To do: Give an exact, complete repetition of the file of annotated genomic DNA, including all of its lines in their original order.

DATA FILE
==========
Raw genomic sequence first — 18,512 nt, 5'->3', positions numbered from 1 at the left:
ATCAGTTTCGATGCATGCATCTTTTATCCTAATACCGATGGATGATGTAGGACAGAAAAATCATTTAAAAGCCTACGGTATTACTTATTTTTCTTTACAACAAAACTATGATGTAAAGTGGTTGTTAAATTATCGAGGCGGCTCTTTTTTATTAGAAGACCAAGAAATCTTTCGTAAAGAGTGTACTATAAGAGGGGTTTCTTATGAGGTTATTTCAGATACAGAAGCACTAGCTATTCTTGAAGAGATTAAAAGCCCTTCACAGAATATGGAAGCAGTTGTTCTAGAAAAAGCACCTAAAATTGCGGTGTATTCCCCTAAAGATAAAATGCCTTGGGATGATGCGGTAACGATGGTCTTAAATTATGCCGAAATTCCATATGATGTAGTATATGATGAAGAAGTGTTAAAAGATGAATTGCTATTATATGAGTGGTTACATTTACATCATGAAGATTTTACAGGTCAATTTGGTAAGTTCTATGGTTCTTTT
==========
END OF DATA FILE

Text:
Raw genomic sequence first — 18,512 nt, 5'->3', positions numbered from 1 at the left:
ATCAGTTTCGATGCATGCATCTTTTATCCTAATACCGATGGATGATGTAGGACAGAAAAATCATTTAAAAGCCTACGGTATTACTTATTTTTCTTTACAACAAAACTATGATGTAAAGTGGTTGTTAAATTATCGAGGCGGCTCTTTTTTATTAGAAGACCAAGAAATCTTTCGTAAAGAGTGTACTATAAGAGGGGTTTCTTATGAGGTTATTTCAGATACAGAAGCACTAGCTATTCTTGAAGAGATTAAAAGCCCTTCACAGAATATGGAAGCAGTTGTTCTAGAAAAAGCACCTAAAATTGCGGTGTATTCCCCTAAAGATAAAATGCCTTGGGATGATGCGGTAACGATGGTCTTAAATTATGCCGAAATTCCATATGATGTAGTATATGATGAAGAAGTGTTAAAAGATGAATTGCTATTATATGAGTGGTTACATTTACATCATGAAGATTTTACAGGTCAATTTGGTAAGTTCTATGGTTCTTTT